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|Handel||Messiah , HWV 56|
|Tristan Hambleton||bass baritone|
|The Hanover Band and Chorus|
|Andrew Arthur||director, harpsichord|
Some of the best period instrument specialists in the UK, the goal of the Hanover Band is to give audiences a feeling for what earlier music actually sounded like when heard in favourable circumstances. With their gutsy playing ‘stripping decades of varnish from the score,’ as the Times says, Handel’s ever-popular Messiah will sound fresh and new.
George Frederic Handel composed Messiah in just 24 days, a wonderful achievement, completing it on September 14th 1741. Although Handel borrowed some music from earlier compositions, there is no sense of disorganised structure. Indeed this is a carefully crafted masterpiece, showing inspired architectural design, taking us from the first sombre chords to the triumphant final chorus.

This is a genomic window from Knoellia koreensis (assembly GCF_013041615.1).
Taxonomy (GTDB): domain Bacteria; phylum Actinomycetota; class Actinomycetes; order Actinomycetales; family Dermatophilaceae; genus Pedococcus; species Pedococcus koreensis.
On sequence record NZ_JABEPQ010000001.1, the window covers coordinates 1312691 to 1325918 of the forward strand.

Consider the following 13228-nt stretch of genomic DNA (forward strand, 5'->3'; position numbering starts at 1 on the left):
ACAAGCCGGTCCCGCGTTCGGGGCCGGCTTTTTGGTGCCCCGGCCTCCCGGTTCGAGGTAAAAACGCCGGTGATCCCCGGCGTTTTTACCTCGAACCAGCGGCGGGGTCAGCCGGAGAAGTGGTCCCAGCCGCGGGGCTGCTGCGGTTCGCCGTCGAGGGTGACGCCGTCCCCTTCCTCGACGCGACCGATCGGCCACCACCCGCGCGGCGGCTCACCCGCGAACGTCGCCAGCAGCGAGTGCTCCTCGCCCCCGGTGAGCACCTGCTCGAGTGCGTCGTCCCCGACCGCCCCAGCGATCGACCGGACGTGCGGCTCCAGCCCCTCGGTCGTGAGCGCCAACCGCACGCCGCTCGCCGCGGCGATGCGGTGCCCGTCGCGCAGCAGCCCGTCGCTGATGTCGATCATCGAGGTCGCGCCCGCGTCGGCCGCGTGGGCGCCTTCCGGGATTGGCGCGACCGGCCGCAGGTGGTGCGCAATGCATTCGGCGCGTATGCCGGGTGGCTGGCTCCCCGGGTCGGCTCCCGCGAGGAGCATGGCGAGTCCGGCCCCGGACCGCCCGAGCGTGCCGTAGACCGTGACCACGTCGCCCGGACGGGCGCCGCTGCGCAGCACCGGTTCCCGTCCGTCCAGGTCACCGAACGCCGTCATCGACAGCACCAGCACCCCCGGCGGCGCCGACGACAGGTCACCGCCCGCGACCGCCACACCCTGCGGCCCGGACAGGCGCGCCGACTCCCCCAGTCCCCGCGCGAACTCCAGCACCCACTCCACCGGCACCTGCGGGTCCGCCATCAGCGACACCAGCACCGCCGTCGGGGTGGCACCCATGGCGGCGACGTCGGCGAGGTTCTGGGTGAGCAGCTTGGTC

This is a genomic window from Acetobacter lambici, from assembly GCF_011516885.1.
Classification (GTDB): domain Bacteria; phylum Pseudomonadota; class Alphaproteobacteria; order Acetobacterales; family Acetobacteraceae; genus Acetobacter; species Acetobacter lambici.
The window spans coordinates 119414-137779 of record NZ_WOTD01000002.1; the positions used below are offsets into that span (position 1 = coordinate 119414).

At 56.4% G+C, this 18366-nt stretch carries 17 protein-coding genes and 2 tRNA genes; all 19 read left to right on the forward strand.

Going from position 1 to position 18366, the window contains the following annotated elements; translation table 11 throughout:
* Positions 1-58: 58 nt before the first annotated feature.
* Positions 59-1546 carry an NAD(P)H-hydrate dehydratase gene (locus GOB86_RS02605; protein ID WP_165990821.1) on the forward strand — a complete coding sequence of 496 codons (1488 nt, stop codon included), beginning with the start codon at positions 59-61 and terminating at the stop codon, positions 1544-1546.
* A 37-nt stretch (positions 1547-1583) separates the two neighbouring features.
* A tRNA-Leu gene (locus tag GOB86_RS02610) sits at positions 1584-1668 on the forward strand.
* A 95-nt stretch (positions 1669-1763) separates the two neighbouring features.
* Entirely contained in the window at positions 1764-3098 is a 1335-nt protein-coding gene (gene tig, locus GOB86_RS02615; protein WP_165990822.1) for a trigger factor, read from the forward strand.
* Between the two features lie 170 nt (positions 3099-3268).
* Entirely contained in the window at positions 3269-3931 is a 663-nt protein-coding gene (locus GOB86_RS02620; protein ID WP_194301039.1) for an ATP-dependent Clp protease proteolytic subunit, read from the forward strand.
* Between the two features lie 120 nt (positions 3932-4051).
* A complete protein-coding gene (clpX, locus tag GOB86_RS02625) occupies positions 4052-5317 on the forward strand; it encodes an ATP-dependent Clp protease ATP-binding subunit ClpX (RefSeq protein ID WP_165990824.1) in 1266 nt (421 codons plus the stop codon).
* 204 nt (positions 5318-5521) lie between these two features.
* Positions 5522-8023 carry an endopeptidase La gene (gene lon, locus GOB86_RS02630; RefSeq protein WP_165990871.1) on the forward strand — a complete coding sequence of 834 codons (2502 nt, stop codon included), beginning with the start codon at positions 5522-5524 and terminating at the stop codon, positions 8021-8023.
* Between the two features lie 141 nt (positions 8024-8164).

The text, organised and sent to him, by Charles Jennens, gave Handel inspiration for some of this most enduring music. In three parts, dealing with prophecies of the coming of Christ and His birth in Part 1, His death in Part II, and the Kingdom of Heaven in Part III. The final movement in part II, the Hallelujah Chorus, with its three simply stated lines of text between the exclamation of ‘Hallelujah!’ has been called the most well-known single item of classical music. When King George II stood during the singing of the Hallelujah Chorus, he started a tradition that is still continued today.